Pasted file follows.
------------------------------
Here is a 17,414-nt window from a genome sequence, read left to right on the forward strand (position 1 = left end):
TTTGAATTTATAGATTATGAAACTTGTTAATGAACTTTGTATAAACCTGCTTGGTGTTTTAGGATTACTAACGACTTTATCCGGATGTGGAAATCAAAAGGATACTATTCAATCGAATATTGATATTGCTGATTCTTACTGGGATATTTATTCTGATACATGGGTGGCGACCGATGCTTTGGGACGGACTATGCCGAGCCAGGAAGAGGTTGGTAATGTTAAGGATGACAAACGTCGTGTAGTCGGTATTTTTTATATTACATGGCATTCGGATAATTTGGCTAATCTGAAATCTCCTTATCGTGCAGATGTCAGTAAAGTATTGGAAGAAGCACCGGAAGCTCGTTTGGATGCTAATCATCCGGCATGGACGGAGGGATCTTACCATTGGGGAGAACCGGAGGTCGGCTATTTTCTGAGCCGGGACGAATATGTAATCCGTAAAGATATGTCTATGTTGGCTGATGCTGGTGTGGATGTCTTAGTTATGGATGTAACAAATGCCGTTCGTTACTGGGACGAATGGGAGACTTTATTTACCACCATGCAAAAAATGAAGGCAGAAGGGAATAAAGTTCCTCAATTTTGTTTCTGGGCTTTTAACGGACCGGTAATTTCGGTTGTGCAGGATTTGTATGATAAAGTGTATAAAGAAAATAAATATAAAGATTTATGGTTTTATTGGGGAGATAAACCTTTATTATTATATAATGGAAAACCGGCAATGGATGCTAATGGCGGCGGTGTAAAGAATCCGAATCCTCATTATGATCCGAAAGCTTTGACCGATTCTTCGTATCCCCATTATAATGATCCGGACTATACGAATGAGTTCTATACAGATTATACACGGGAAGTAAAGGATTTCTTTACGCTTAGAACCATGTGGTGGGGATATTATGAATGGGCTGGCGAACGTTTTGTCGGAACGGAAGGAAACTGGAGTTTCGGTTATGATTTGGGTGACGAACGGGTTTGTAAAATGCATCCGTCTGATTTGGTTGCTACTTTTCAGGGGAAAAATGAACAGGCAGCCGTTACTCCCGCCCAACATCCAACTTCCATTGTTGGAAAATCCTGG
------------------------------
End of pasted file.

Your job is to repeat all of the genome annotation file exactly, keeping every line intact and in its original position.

Here is a 17,414-nt window from a genome sequence, read left to right on the forward strand (position 1 = left end):
TTTGAATTTATAGATTATGAAACTTGTTAATGAACTTTGTATAAACCTGCTTGGTGTTTTAGGATTACTAACGACTTTATCCGGATGTGGAAATCAAAAGGATACTATTCAATCGAATATTGATATTGCTGATTCTTACTGGGATATTTATTCTGATACATGGGTGGCGACCGATGCTTTGGGACGGACTATGCCGAGCCAGGAAGAGGTTGGTAATGTTAAGGATGACAAACGTCGTGTAGTCGGTATTTTTTATATTACATGGCATTCGGATAATTTGGCTAATCTGAAATCTCCTTATCGTGCAGATGTCAGTAAAGTATTGGAAGAAGCACCGGAAGCTCGTTTGGATGCTAATCATCCGGCATGGACGGAGGGATCTTACCATTGGGGAGAACCGGAGGTCGGCTATTTTCTGAGCCGGGACGAATATGTAATCCGTAAAGATATGTCTATGTTGGCTGATGCTGGTGTGGATGTCTTAGTTATGGATGTAACAAATGCCGTTCGTTACTGGGACGAATGGGAGACTTTATTTACCACCATGCAAAAAATGAAGGCAGAAGGGAATAAAGTTCCTCAATTTTGTTTCTGGGCTTTTAACGGACCGGTAATTTCGGTTGTGCAGGATTTGTATGATAAAGTGTATAAAGAAAATAAATATAAAGATTTATGGTTTTATTGGGGAGATAAACCTTTATTATTATATAATGGAAAACCGGCAATGGATGCTAATGGCGGCGGTGTAAAGAATCCGAATCCTCATTATGATCCGAAAGCTTTGACCGATTCTTCGTATCCCCATTATAATGATCCGGACTATACGAATGAGTTCTATACAGATTATACACGGGAAGTAAAGGATTTCTTTACGCTTAGAACCATGTGGTGGGGATATTATGAATGGGCTGGCGAACGTTTTGTCGGAACGGAAGGAAACTGGAGTTTCGGTTATGATTTGGGTGACGAACGGGTTTGTAAAATGCATCCGTCTGATTTGGTTGCTACTTTTCAGGGGAAAAATGAACAGGCAGCCGTTACTCCCGCCCAACATCCAACTTCCATTGTTGGAAAATCCTGG